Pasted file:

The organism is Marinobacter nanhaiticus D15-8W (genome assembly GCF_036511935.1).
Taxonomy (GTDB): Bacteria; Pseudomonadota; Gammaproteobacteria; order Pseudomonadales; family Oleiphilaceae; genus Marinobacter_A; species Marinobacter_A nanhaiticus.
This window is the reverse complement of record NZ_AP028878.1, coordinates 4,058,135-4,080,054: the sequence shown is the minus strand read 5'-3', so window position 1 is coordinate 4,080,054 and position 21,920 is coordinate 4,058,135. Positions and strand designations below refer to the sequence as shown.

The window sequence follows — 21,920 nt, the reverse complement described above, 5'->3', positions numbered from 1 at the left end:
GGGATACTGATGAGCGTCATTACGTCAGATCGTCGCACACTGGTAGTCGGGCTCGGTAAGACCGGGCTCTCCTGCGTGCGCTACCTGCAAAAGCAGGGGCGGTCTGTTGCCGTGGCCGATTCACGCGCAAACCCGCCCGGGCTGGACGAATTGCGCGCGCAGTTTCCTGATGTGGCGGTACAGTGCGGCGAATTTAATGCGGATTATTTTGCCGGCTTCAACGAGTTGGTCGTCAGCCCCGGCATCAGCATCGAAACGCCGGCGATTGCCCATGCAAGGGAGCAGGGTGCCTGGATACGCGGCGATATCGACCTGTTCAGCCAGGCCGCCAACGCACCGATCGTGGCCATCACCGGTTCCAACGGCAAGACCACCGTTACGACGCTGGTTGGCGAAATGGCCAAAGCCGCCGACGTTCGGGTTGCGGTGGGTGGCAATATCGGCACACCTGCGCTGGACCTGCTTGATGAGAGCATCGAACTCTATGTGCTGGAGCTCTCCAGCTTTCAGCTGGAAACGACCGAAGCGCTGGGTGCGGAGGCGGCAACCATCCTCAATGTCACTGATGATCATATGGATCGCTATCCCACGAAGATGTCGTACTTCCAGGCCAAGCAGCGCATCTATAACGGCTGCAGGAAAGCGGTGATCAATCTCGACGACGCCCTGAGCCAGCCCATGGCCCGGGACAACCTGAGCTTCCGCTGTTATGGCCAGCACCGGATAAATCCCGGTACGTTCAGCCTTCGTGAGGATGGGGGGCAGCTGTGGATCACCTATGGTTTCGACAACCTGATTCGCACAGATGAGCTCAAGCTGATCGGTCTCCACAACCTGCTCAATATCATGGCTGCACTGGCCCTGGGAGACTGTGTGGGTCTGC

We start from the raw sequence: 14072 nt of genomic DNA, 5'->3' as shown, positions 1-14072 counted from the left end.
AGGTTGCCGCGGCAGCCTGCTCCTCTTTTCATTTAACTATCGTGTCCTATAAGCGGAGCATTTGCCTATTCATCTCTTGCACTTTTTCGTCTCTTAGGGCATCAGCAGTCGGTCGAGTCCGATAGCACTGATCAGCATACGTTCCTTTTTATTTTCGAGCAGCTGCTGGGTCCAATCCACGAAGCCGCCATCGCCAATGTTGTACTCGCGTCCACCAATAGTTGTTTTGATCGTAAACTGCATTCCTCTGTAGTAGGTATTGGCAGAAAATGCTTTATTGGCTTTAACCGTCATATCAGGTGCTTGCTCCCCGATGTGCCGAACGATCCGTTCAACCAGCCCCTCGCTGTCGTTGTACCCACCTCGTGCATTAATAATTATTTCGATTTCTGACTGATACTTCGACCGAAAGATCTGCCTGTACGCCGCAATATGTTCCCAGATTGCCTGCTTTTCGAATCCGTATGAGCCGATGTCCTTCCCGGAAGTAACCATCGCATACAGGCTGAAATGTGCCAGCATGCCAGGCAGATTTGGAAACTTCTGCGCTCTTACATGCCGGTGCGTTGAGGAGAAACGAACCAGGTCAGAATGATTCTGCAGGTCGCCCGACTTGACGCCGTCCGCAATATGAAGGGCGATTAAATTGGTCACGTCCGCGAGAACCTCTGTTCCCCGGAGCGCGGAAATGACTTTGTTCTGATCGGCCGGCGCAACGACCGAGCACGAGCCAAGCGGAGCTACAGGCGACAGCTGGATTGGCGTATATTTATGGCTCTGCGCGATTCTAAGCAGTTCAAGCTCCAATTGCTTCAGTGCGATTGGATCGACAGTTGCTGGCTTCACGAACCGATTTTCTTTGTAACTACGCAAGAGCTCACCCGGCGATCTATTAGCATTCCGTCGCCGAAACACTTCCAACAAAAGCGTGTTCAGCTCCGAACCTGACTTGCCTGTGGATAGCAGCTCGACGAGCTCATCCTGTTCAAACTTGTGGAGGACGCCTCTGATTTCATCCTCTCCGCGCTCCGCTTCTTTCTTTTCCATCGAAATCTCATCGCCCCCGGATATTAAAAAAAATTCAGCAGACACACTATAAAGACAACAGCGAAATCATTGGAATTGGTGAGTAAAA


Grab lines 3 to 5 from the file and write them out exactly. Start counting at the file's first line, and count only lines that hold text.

This window is the reverse complement of record NZ_AP028878.1, coordinates 4,058,135-4,080,054: the sequence shown is the minus strand read 5'-3', so window position 1 is coordinate 4,080,054 and position 21,920 is coordinate 4,058,135. Positions and strand designations below refer to the sequence as shown.

The window sequence follows — 21,920 nt, the reverse complement described above, 5'->3', positions numbered from 1 at the left end:
GGGATACTGATGAGCGTCATTACGTCAGATCGTCGCACACTGGTAGTCGGGCTCGGTAAGACCGGGCTCTCCTGCGTGCGCTACCTGCAAAAGCAGGGGCGGTCTGTTGCCGTGGCCGATTCACGCGCAAACCCGCCCGGGCTGGACGAATTGCGCGCGCAGTTTCCTGATGTGGCGGTACAGTGCGGCGAATTTAATGCGGATTATTTTGCCGGCTTCAACGAGTTGGTCGTCAGCCCCGGCATCAGCATCGAAACGCCGGCGATTGCCCATGCAAGGGAGCAGGGTGCCTGGATACGCGGCGATATCGACCTGTTCAGCCAGGCCGCCAACGCACCGATCGTGGCCATCACCGGTTCCAACGGCAAGACCACCGTTACGACGCTGGTTGGCGAAATGGCCAAAGCCGCCGACGTTCGGGTTGCGGTGGGTGGCAATATCGGCACACCTGCGCTGGACCTGCTTGATGAGAGCATCGAACTCTATGTGCTGGAGCTCTCCAGCTTTCAGCTGGAAACGACCGAAGCGCTGGGTGCGGAGGCGGCAACCATCCTCAATGTCACTGATGATCATATGGATCGCTATCCCACGAAGATGTCGTACTTCCAGGCCAAGCAGCGCATCTATAACGGCTGCAGGAAAGCGGTGATCAATCTCGACGACGCCCTGAGCCAGCCCATGGCCCGGGACAACCTGAGCTTCCGCTGTTATGGCCAGCACCGGATAAATCCCGGTACGTTCAGCCTTCGTGAGGATGGGGGGCAGCTGTGGATCACCTATGGTTTCGACAACCTGATTCGCACAGATGAGCTCAAGCTGATCGGTCTCCACAACCTGCTCAATATCATGGCTGCACTGGCCCTGGGAGACTGTGTGGGTCTGC